RAIN, hail and wind haven't stopped Rye resident Bianca Appleford training for one of the most gruelling challenges of her life.
The determined mother of four does not hesitate to put on her running shoes in any weather and is committed to achieving her goal of completing a half-marathon in the Run Melbourne event.
Her driving force is her eight-year-old son Sam, who has autism, and Mrs Appleford believes any hurdles she faces in the lead-up to her run on July 15 are nothing compared to struggles he faces on a daily basis.
"For Sam, everyday stuff can be challenging, so I thought I have to push myself beyond my limits and comfort zone to get an understanding of what he goes through."
Mrs Appleford said having a child with autism had taught her to appreciate the little things in life and to never take anything for granted.
"When your child gets diagnosed with autism you feel like you are faced with the devil. You've just got to stare it down and work with what you've got. You learn great strength and determination and seeing Sam's little achievements make me very proud."
She is keen to do her son proud while raising some valuable funds for the Abacus Learning Centre in Hastings, where Sam receives much-needed support and education.
Abacus, an early intervention centre for children aged three years to teenagers, is Australia's first facility offering centre-based applied behavioural analysis therapy programs.
Mrs Appleford said this had been a huge support to Sam. "They essentially taught my son to read and taught me the techniques to be able to teach an autistic child how to read, because the way they learn is very different to other children.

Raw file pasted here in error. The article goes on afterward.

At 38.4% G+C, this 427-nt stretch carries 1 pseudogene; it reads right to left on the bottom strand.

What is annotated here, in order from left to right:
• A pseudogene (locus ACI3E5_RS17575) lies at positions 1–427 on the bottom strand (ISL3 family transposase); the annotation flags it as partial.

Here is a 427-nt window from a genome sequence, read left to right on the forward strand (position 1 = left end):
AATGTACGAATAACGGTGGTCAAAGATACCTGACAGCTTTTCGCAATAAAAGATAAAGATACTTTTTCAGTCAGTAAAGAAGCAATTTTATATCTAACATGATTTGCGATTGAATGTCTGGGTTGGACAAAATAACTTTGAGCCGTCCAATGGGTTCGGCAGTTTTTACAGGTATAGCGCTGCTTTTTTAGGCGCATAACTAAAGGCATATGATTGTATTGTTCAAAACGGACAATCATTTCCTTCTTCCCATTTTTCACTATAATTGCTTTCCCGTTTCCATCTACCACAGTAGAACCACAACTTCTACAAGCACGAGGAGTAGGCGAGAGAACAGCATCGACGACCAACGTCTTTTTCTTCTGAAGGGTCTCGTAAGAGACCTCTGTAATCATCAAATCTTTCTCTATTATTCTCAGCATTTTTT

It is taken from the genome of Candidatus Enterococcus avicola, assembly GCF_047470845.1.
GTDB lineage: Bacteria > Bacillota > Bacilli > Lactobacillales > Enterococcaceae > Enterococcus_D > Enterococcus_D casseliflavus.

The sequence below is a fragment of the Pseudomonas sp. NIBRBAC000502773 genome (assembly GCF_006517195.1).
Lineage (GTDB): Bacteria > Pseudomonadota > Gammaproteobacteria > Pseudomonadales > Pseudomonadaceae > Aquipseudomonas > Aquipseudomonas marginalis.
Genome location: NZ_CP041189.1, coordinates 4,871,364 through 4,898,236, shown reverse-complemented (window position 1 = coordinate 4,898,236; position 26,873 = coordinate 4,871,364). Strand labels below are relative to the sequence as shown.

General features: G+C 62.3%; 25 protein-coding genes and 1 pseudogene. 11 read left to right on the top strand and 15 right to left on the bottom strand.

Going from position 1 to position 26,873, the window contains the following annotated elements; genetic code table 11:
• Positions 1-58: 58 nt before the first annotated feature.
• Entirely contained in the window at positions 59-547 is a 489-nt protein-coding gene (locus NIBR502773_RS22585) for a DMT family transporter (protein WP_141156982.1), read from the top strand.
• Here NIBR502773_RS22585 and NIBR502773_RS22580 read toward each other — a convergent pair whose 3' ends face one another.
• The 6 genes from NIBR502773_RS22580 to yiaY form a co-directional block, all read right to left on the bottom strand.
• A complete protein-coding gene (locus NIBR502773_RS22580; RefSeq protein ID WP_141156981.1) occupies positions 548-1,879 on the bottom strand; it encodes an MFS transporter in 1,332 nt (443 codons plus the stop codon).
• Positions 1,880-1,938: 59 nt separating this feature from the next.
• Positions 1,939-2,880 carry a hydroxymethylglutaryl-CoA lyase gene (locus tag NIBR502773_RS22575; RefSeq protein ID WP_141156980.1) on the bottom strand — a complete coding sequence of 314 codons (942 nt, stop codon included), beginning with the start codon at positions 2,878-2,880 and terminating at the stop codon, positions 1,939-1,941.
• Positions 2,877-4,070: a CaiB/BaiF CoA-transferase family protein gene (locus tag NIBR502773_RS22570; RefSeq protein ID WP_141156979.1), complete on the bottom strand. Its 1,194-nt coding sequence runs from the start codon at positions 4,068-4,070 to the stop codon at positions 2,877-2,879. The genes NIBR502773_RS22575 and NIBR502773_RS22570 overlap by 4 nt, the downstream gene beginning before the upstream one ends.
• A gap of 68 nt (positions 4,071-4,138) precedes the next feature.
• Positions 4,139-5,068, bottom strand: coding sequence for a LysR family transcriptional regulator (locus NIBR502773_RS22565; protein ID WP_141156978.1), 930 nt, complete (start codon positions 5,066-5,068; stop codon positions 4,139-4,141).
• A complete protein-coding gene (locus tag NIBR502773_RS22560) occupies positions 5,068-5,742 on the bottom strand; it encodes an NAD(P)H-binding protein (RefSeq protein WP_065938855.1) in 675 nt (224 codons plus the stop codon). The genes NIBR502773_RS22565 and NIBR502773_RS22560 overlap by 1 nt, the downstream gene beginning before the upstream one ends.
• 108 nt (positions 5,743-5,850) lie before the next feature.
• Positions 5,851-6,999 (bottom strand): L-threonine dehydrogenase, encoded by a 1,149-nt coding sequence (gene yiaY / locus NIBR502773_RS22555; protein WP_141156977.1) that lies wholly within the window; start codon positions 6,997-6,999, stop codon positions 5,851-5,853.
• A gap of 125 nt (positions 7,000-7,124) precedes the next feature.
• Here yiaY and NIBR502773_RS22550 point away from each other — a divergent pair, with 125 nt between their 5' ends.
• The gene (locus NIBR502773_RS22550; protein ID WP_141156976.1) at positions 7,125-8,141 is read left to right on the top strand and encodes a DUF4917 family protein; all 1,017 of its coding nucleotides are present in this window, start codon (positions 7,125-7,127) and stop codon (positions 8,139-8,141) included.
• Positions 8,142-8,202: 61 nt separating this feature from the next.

"It is also a great support to meet other parents through the centre who have autistic children because it can be quite isolating. Knowing someone else is going through the same things as you can be very reassuring."
She said she had no concerns about completing the gruelling 21-kilometre endurance run. "I think once you have had a kid on the [autism] spectrum, you learn to deal with things as they happen.
''One thing having a son with autism has taught me is you've got to keep moving and keep positive. Sometimes life throws things at you and you just have to deal with it. For me, getting out there on the track is about helping others, raising awareness and getting people thinking."
To support Bianca Appleford in her run and donate much-needed funds to the Abacus Learning Centre, visit everydayhero.com.au.